Would first generation 4Runners be a good choice for a vehicle to learn to wrench on?

FrankCade

New Member
I've been wanting an 80s 4Runner forever, and have been thinking more seriously about it lately. Considering they're almost 30 years old, I'm guessing that I'd need to buy a parts vehicle as well and learn to work on them myself. I studied engineering and am pretty handy, but have very little actual experience under the hood. Would these 4Runners be a good choice to get into this hobby? Any advice would be much appreciated. Thanks
 
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discomatt

Well-Known Member
A mate of mine bought a 4 Runner a couple of years back, long story short after rebuilding 3/4 of the car it was still an unreliable bucket of bolts that continually gave issues and cost heaps and he did all the work himself as he is mechanically minded and has worked in the trade, it also caused major "issues" with the better half because after all the work and $$ it was still rooted, he sold it for half what it owed him.
Not all Toyota's are good
 

boobook

Well-Known Member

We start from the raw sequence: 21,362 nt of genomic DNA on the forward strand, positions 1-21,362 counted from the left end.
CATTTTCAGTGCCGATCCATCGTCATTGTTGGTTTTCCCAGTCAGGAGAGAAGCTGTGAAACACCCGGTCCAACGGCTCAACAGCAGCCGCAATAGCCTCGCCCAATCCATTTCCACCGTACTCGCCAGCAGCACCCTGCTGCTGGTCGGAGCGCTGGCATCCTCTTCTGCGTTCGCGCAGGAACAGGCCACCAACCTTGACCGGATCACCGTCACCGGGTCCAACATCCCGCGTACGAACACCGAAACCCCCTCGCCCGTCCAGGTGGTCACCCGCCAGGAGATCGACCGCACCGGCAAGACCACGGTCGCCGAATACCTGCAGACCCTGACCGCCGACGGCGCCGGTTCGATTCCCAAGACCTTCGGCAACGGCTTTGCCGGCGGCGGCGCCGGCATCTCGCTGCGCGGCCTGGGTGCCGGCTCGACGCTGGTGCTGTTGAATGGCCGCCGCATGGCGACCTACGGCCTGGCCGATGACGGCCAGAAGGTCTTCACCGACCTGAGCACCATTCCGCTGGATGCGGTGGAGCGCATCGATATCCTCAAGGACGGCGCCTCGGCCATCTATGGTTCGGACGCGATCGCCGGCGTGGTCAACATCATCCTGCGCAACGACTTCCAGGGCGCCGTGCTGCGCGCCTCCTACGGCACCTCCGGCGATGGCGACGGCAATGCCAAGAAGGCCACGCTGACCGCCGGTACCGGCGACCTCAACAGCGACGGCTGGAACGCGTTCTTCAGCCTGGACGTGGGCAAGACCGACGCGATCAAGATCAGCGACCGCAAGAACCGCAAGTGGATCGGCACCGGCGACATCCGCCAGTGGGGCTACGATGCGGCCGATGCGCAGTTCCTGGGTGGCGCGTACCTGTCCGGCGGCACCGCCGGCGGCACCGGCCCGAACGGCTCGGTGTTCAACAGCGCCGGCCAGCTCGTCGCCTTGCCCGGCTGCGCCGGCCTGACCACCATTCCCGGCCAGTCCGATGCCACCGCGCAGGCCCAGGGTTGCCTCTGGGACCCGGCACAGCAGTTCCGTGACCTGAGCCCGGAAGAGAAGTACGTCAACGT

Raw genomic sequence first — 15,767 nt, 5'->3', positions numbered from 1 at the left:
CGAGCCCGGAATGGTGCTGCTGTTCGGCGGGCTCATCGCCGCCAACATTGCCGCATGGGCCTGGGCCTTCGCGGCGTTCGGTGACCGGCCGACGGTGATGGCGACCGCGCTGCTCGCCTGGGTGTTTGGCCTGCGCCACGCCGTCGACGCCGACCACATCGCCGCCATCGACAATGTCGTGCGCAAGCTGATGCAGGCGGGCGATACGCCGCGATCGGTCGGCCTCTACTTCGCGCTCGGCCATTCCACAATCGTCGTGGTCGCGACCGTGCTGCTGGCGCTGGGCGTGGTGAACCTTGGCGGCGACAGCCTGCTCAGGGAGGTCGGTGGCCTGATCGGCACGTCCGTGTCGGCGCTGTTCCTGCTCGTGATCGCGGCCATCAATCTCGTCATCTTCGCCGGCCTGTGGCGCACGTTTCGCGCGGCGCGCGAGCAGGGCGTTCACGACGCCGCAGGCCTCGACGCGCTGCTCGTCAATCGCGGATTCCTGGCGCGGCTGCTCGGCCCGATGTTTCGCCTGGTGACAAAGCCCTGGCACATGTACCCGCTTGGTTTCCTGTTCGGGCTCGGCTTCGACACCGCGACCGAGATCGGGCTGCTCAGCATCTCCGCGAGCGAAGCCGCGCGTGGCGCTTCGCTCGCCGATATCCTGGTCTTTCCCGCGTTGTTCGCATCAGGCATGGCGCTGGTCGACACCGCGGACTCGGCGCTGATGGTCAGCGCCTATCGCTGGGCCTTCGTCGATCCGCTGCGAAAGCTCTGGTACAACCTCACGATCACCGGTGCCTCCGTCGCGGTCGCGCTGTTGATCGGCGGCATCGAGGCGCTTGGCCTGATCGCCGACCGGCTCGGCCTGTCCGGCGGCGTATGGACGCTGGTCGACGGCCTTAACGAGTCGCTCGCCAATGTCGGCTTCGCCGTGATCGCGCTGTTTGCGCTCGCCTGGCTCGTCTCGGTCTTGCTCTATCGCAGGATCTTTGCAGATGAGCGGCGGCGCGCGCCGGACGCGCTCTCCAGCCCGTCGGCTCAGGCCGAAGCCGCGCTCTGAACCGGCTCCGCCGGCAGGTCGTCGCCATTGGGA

A 4 Runner from those days is simply the short wheelbase version of the Hilux with a 'roof on the back'. Same same.
 

typhoeus

Well-Known Member
Go for a Hilux if you are thinking light toyota vehicles.. 4runners are similar , but not the same. no body panels are interchangeable, front hubs & brakes are different, I think all the glass is different too. 4runners are getting a little scarce now, where as Hiluxes are plentiful. mine is a 1998 model, with 3rzfe motor, its still kicking along with over 450K on the clock. You could probably get one similar with less kays for around $5k. in Aus. They are not perfect tho, I did a brake upgrade on mine, ( bigger rotors) and cooling system upgrade ( electric fans) but even after 12 or more years of ownership, I still love it enough to keep it rather than go something else newer. They are basic enough for mechanically minded people to fix and keep running, . . . . but that's just my 2 bobs worth.
 
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